The Memory Feature
Whether Index-based or Equity-based Notes, many investors love the Memory feature. Like its name suggests, the feature “remembers” missed Coupons, and pays them out in the next successful Observation (check out our previous articles to understand how an Observation works!). This feature helps maximize profits despite market downturns, and it certainly is something most investments cannot offer.
What we tend to forget is that a Note with Memory is NOT always better than a Note without. Whether Memory feature or no, each structure should be tailor-made to suit the investor’s preferences.
Price of a Memory Feature
Introducing the Snowball Memory feature into your Index-based product comes at a price. On the right is a price comparison of a Note with and without Memory (these are real prices done in January 2019).
With Memory, the Note prices in at 8.8% per annum. If we remove the Memory, returns go up to 11.1% per annum. This makes sense because Memory provides extra assurance on the returns – when risk goes down, so do the potential returns.
Assuming Quarterly Observation, in the graph above, each Coupon for the Memory (blue) and non-Memory Note (orange) will be 2.2% and 2.775% respectively. The graphs are drawn to scale.
Each blue Coupon is smaller and has a lower value than that of an orange one.
Five blue Memory Coupons is just about equivalent to only four orange non-Memory ones. Each Observation gives more profits in non-Memory Notes than a Memory one.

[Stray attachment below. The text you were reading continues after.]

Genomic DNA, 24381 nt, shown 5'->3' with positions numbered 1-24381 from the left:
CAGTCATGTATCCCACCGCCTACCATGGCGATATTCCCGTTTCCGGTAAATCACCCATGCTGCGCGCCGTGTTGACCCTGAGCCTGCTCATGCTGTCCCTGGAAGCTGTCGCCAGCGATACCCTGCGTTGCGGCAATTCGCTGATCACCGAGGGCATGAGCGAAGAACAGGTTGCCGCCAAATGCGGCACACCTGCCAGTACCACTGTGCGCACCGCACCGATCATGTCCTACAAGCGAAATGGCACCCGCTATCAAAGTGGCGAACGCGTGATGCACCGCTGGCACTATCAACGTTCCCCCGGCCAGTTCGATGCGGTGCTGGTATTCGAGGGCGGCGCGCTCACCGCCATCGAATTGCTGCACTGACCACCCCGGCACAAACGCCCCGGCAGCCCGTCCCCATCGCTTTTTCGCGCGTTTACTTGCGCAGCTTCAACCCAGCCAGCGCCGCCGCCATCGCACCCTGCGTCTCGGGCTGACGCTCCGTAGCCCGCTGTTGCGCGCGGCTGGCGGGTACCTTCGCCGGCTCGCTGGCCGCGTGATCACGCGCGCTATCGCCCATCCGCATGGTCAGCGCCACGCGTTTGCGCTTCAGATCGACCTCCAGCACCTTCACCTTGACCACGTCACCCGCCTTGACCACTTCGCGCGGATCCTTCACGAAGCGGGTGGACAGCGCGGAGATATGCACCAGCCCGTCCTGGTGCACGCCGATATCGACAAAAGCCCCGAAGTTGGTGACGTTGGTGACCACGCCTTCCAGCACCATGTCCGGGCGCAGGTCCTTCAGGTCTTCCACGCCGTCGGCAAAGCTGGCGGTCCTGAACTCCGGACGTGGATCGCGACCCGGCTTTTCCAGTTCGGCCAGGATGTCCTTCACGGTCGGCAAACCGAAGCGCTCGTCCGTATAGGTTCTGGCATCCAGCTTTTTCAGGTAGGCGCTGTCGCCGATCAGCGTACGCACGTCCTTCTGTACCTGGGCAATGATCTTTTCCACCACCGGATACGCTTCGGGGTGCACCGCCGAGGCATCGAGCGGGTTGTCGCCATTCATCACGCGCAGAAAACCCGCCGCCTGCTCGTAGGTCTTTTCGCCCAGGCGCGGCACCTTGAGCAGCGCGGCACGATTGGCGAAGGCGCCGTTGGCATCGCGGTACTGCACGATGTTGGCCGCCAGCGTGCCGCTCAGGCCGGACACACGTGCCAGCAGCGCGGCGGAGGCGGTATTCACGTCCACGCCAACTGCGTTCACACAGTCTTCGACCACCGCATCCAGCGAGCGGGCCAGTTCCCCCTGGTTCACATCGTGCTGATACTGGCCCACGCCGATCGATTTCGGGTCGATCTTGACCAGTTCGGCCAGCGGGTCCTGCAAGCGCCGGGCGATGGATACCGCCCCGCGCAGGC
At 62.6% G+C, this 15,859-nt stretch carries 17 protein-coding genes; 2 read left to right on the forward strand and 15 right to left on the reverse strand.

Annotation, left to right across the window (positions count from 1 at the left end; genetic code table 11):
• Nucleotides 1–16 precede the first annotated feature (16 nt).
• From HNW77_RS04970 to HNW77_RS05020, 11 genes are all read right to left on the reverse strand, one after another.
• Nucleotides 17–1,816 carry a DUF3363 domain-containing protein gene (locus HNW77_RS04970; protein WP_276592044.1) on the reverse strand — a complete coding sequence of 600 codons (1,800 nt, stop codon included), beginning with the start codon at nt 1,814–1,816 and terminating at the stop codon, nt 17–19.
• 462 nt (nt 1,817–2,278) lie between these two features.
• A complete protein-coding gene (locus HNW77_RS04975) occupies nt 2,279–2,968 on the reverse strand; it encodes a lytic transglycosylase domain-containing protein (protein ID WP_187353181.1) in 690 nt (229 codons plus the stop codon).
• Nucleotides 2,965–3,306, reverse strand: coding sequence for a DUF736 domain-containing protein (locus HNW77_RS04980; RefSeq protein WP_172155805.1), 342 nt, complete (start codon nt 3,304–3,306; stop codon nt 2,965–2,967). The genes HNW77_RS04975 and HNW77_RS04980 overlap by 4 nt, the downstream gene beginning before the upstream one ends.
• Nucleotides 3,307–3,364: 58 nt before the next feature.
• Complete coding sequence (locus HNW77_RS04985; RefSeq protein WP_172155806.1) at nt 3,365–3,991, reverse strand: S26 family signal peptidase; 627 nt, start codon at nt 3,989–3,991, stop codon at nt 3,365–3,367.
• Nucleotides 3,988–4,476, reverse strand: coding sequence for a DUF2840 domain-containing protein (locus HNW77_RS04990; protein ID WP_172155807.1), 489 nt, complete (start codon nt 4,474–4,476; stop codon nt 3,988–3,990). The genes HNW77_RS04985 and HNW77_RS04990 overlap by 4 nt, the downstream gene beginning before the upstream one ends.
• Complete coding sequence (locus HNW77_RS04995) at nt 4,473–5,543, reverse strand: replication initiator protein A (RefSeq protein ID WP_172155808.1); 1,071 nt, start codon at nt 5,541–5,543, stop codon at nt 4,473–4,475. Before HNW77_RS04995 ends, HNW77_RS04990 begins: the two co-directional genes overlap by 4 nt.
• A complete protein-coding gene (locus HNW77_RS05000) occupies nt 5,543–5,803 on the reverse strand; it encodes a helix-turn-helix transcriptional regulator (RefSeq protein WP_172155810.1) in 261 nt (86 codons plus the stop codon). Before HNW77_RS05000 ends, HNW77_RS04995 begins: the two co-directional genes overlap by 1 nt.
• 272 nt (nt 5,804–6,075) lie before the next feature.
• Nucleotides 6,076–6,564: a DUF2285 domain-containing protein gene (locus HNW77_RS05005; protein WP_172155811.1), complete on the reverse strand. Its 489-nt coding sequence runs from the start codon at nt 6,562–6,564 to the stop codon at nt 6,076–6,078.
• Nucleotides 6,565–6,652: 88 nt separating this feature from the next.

In Other Words…
If a market downturn occurs in the last couple of months of the investment term, there would not be enough time for market recovery and a next successful Observation. Before the market downturn, Investors would have received the same number of blue and orange Coupons. Since each orange non-Memory Coupon is larger, investors in the non-Memory Note would have made more profits in this sort of situation.
In another scenario, if the market recovers before the product matures. Investors in the Memory Note would now receive all the blue Coupons they had missed and thus profited more.
For readers still with us – from the illustration above, recall that 5 blue Memory Coupons is equivalent to 4 orange non-Memory Coupons.
Mathematically-speaking, for the Memory Note to have provided more growth, it has to pay Coupons at least 4 out of every 5 Observations. Otherwise, the non-Memory Note would have provided more growth via the larger size per orange Coupon.
Do note that this 4-5 Coupon ratio applies specifically to this illustration only. Other structures could have a different memory-non-memory Coupon ratio.
How to Use Memory
Generally speaking, the objective of the Memory feature is to maximize the investor’s chances of receiving Coupons. Although the potential returns decreases, the Memory feature creates an additional scenario where growth is ensured – when markets dip for a short while and then recover. Adding a Memory feature to a structured product increases the overall safety, regardless of the investor or Adviser’s market outlook.
The Memory feature is indeed useful, and an especially attractive feature. To really take advantage of the flexibility of structured products however, investors should always consider the tradeoff for a Memory feature. Will adding a Memory feature create an investment that’s most in-line with what I am looking for?
On top of dealing with a full-time job, it may get tedious for retail investors to navigate through all the financial jargon and keep up with market changes. To maximize the versatility of this asset class to suit you best, investors should contact their financial adviser for a recommendation according to your risk appetite and financial goals. If you do not have a financial adviser yet, please do not hesitate to get in touch with us at email@example.com and we would be happy to direct you to an authorized adviser in your region.